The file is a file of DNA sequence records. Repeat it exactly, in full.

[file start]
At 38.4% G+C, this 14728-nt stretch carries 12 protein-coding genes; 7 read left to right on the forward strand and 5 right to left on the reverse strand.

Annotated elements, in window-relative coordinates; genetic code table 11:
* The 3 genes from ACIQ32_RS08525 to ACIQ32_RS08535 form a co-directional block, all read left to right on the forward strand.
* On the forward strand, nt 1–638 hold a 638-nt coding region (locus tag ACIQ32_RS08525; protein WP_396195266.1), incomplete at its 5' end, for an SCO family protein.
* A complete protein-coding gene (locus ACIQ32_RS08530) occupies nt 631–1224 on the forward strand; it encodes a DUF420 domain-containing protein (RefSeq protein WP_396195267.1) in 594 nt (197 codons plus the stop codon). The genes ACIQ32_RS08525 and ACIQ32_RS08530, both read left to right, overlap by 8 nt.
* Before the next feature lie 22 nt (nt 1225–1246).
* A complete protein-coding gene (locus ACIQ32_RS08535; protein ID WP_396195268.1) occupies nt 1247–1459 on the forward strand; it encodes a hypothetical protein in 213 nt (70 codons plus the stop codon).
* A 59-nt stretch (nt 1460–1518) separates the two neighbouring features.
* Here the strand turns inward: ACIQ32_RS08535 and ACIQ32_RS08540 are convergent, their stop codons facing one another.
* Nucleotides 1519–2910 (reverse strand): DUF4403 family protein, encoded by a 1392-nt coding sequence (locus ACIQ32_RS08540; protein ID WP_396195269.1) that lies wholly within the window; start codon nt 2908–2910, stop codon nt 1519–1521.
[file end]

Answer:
At 38.4% G+C, this 14728-nt stretch carries 12 protein-coding genes; 7 read left to right on the forward strand and 5 right to left on the reverse strand.

Annotated elements, in window-relative coordinates; genetic code table 11:
* The 3 genes from ACIQ32_RS08525 to ACIQ32_RS08535 form a co-directional block, all read left to right on the forward strand.
* On the forward strand, nt 1–638 hold a 638-nt coding region (locus tag ACIQ32_RS08525; protein WP_396195266.1), incomplete at its 5' end, for an SCO family protein.
* A complete protein-coding gene (locus ACIQ32_RS08530) occupies nt 631–1224 on the forward strand; it encodes a DUF420 domain-containing protein (RefSeq protein WP_396195267.1) in 594 nt (197 codons plus the stop codon). The genes ACIQ32_RS08525 and ACIQ32_RS08530, both read left to right, overlap by 8 nt.
* Before the next feature lie 22 nt (nt 1225–1246).
* A complete protein-coding gene (locus ACIQ32_RS08535; protein ID WP_396195268.1) occupies nt 1247–1459 on the forward strand; it encodes a hypothetical protein in 213 nt (70 codons plus the stop codon).
* A 59-nt stretch (nt 1460–1518) separates the two neighbouring features.
* Here the strand turns inward: ACIQ32_RS08535 and ACIQ32_RS08540 are convergent, their stop codons facing one another.
* Nucleotides 1519–2910 (reverse strand): DUF4403 family protein, encoded by a 1392-nt coding sequence (locus ACIQ32_RS08540; protein ID WP_396195269.1) that lies wholly within the window; start codon nt 2908–2910, stop codon nt 1519–1521.